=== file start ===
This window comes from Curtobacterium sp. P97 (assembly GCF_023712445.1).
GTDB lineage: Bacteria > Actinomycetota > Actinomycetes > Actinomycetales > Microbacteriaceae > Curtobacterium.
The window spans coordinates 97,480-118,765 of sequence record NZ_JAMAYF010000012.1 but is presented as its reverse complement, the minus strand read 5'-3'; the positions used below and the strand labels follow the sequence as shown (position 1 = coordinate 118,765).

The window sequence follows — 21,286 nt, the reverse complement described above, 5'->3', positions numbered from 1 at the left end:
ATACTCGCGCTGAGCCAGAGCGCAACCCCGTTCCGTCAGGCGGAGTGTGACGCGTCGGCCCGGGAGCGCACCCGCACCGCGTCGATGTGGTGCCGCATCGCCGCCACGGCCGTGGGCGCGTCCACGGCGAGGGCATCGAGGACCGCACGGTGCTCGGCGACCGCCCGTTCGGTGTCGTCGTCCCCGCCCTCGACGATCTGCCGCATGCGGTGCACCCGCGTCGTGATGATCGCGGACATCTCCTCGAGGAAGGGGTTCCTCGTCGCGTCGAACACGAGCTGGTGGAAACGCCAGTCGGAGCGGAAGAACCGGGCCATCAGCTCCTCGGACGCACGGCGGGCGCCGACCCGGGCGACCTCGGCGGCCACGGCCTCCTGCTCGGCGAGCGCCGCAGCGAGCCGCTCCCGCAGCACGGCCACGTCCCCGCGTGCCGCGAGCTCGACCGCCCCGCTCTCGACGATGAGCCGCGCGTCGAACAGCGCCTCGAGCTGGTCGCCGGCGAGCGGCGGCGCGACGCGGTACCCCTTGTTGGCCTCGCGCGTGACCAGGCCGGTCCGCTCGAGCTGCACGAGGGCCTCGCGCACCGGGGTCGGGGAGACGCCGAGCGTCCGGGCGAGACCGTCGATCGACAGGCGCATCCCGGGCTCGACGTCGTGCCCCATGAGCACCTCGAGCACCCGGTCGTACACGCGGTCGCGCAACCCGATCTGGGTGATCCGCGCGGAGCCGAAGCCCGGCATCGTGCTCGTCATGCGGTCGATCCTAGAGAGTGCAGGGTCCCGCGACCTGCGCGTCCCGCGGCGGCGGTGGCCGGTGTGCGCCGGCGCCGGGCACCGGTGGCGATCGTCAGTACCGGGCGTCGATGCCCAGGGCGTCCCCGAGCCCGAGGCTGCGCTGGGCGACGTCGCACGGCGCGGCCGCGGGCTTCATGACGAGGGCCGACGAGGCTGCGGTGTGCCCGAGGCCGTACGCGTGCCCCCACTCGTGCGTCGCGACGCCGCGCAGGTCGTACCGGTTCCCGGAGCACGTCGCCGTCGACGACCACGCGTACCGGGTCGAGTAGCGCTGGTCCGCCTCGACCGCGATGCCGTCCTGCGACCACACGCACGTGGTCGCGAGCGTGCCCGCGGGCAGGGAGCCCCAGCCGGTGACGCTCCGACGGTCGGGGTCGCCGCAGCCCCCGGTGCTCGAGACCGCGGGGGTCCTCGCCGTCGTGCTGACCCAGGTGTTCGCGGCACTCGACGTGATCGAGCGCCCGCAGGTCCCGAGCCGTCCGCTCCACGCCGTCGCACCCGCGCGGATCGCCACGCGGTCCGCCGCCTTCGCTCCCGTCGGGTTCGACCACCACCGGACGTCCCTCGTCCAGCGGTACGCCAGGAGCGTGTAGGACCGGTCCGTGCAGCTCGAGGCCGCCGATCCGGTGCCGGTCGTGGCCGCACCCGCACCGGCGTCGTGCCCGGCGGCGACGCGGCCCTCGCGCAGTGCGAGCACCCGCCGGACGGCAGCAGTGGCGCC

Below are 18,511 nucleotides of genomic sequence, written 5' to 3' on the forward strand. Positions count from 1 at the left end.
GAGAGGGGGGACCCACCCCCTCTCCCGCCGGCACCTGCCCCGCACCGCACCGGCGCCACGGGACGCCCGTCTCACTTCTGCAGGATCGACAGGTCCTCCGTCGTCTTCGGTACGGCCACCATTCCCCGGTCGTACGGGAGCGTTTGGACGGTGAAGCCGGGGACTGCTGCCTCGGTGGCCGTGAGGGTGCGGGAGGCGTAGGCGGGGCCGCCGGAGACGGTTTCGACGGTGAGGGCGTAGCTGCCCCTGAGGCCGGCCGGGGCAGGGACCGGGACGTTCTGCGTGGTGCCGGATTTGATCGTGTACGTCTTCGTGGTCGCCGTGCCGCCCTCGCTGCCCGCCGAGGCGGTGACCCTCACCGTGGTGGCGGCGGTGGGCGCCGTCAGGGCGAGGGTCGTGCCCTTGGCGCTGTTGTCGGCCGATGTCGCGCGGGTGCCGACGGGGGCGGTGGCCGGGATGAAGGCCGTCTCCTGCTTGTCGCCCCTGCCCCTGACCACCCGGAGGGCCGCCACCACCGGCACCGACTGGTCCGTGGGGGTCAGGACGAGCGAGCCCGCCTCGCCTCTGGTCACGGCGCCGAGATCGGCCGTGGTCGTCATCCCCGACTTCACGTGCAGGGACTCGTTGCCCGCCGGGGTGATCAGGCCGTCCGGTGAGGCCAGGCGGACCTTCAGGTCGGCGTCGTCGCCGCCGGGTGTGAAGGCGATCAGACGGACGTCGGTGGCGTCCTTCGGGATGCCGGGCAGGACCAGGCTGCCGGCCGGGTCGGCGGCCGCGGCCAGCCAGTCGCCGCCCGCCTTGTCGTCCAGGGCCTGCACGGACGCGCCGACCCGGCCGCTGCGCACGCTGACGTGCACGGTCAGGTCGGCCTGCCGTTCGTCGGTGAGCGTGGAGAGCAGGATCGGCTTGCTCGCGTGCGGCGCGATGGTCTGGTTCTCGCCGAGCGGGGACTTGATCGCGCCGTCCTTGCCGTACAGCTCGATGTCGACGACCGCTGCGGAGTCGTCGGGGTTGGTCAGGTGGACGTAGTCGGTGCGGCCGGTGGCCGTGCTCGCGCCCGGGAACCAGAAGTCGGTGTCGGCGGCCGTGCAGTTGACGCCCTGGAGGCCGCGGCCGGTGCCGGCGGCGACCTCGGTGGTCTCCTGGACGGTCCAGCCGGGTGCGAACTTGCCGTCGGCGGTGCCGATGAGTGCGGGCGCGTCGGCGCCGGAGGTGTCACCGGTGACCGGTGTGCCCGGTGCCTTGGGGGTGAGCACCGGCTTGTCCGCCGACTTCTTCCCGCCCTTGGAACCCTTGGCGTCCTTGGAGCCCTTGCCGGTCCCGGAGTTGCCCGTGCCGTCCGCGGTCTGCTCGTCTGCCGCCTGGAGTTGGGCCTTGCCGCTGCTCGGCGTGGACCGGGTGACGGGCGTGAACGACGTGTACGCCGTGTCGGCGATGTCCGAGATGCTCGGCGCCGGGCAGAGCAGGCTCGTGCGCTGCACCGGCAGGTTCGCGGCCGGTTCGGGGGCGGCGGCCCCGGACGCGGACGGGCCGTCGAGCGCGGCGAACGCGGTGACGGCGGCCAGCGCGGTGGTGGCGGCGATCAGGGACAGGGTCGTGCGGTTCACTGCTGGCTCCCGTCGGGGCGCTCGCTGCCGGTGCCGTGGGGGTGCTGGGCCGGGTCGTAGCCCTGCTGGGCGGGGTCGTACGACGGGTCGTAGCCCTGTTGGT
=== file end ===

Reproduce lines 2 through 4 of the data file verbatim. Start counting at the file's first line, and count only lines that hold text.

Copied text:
GTDB lineage: Bacteria > Actinomycetota > Actinomycetes > Actinomycetales > Microbacteriaceae > Curtobacterium.
The window spans coordinates 97,480-118,765 of sequence record NZ_JAMAYF010000012.1 but is presented as its reverse complement, the minus strand read 5'-3'; the positions used below and the strand labels follow the sequence as shown (position 1 = coordinate 118,765).

The window sequence follows — 21,286 nt, the reverse complement described above, 5'->3', positions numbered from 1 at the left end: